For those who buy into the theory that teams can use up all their offense in one game, Tuesday’s Game 4 for the Minnesota Wild was a perfect follow-up example to that as the Winnipeg Jets shut out the Wild 2-0.

The Wild had six goal scorers in Game 3. Then they followed that up with a typical letdown in Game 4: Staying off the scoresheet. Now the Wild need to win 2-of-3 games, with two of those potential contests up in Winnipeg.

It’s most definitely an uphill battle.

“We just didn’t do enough to win,” said Matt Cullen. “We’ve got to turn our focus [to Friday.]”

A game after Jets goaltender Connor Hellebuyck gave up six goals in two periods before getting the hook, he stopped all 30 shots the Wild threw his way Tuesday. That’s quite the recovery for a goaltender that didn’t show any signs that his confidence was shaky.

The game was basically a 1-0 affair, with an empty-netter tallied with 10.7 ticks remaining in the game. Both goals were scored by Mark Scheifele. Both goals were scored in the final minute of a period.

The first goal hit the net 28 seconds before the first intermission, a deflating goal for the Wild in their home building that outshot the Jets 11-7 after the first frame. Scheifele put the puck up high just under the crossbar. The Jets have scored the first goal in each game this series.

The biggest play of the game though wasn’t about a scoring play. It was a crosscheck to the head that Jets defenseman Josh Morrissey laid on Eric Staal in open ice during a Wild power play late in the first period. As Staal struggled to get up, play went on around him without a whistle from the officials.

Jets head coach Paul Maurice, who criticized the league for not punishing the Wild’s Marcus Foligno after a collision with Tyler Myers in Game 3, said the Morrissey play was a missed call.

“[Morrissey’s] not even really looking at his stick at the time he does it,” Maurice said. “He’s about as clean a player as we’ve got.”

Not surprisingly, Wild head coach Bruce Boudreau saw the play differently and was still upset about it at his postgame news conference. He said in his postgame comments that he was still pretty heated about the topic and had to be careful about what he said.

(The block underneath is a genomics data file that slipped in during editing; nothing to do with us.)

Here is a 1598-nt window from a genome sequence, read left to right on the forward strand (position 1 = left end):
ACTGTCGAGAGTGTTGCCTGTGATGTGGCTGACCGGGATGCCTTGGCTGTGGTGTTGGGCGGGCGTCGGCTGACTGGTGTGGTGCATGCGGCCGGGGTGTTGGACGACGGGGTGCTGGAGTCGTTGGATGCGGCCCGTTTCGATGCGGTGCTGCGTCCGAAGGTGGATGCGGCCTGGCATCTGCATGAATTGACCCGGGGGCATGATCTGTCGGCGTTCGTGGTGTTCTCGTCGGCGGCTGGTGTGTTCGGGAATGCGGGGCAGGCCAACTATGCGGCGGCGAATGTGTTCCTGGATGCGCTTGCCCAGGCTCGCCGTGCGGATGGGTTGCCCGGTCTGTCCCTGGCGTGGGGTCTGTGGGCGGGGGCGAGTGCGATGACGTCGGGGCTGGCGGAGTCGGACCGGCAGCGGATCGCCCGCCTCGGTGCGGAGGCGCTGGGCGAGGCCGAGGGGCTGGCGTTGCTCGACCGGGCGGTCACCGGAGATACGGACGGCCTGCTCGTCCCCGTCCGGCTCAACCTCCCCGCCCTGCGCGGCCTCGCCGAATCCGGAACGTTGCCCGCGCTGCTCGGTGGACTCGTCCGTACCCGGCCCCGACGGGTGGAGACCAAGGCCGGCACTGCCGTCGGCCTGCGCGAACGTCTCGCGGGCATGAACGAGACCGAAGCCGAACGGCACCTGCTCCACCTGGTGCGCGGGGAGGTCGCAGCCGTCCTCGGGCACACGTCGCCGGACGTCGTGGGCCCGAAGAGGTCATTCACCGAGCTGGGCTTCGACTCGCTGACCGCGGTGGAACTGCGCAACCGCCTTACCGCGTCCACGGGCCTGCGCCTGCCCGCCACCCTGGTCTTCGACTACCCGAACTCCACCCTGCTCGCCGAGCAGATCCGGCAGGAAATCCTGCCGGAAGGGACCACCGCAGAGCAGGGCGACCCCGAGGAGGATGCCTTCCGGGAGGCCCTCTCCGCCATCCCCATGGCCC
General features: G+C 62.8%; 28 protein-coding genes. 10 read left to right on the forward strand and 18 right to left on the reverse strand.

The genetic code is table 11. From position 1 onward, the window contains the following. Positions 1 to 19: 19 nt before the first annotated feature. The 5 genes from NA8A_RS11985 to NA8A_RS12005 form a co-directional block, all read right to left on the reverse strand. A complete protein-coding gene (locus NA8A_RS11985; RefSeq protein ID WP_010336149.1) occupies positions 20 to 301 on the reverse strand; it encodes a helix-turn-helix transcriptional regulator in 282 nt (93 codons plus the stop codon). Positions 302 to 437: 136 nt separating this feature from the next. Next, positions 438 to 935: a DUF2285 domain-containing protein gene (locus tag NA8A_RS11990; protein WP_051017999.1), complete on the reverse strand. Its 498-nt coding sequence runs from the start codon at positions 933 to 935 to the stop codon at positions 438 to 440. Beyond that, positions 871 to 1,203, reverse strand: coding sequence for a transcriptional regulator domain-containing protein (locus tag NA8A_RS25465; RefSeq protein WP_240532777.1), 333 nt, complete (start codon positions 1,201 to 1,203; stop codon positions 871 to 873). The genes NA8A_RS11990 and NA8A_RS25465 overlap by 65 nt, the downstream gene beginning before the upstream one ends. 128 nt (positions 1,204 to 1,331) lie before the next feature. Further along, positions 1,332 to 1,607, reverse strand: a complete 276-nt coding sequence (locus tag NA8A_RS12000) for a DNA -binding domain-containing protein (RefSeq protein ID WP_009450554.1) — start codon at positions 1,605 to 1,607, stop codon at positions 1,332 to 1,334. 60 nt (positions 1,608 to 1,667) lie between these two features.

“The refs looked at it, and they decided not to call it because we were already on the power play,” Boudreau said, matter-of-factly. “Cost us the game.”

The good news was that Staal returned for the rest of the game, even though he was slow to get up after the initial hit.

Unlike game three, where penalties were called left and right as the officials tried to keep the physical part of the game in check, play went on. The Wild went 0 for 2 on the power play Tuesday; the Jets were 0 for 1.

The Wild had a few chances to score, with perhaps the best one coming early in the second. Matt Dumba took a shot at an open net on a 2-on-1 play but was robbed with the glove of Hellebuyck.

Nino Niederreiter also had a breakaway chance but was stripped of the puck before he could get a shot off. It was Morrissey who took the puck away.

“He should be out of the game,” Boudreau said, going back to the Morrissey hit on Staal. “[The officials] were looking right at it, and they told us they didn’t see it.”

Controversy aside, the Wild still didn’t find a way to score. Sure, they were missing top forward Zach Parise who suffered a fractured sternum in game three and is likely out for weeks and, effectively, the rest of the playoffs. The easy answer is to say someone else from the Wild will need to step up and try to fill the void. That hasn’t and didn’t happen.

Charlie Coyle, Niederreiter and Jason Zucker are still all without points in this series. Niederreiter had three shots on goal, Coyle two and Zucker one on Tuesday.

There’s speculation that Niederreiter might still be playing hurt after an injured-riddled season, but injuries in the playoffs aren’t much of an excuse if you can still make it to the ice to skate — tough-guy mentality and all that. Coyle only tallied 11 goals this season, but Zucker was second on the team with 33 goals.

One or all of those three players will need to find the net in game five if the Wild want some hope of extending the series.

Despite the lack of production on the scoreboard, Boudreau said they tried to “muster” up some different chances in the third period. The Jets just dug in, he said. Still, Boudreau hadn’t yet come to grips with the fact that the game was over.

“This was a 1-0 game that should’ve been a 0-0 game going into overtime,” Boudreau said. “Our guys worked their butts off and didn’t get rewarded for it. Winnipeg played well.”

In goal:

  • Devan Dubnyk (1-3) with 26 saves on 27 shots. Hellebuyck (3-1) with 30 saves on 30 shots.

Tidbits:

  • Dubnyk has seen fewer shots on goal from the Jets in games three and four than he did in games one and two. He’s stopped 37, 39, 29 and 26 pucks so far.
  • The Wild fall to just 4-9 all-time in game four situations.
  • Dumba and Jordan Greenway led the team with four hits each. Dustin Byfuglien and Morrissey each had four hits as well. The Jets out-hit the Wild, again, 24-19.
  • The Wild outshot the Jets 30-28 in the game.

Up next:

The series heads back to Winnipeg for Game 5 at 6:30 p.m. on Friday.

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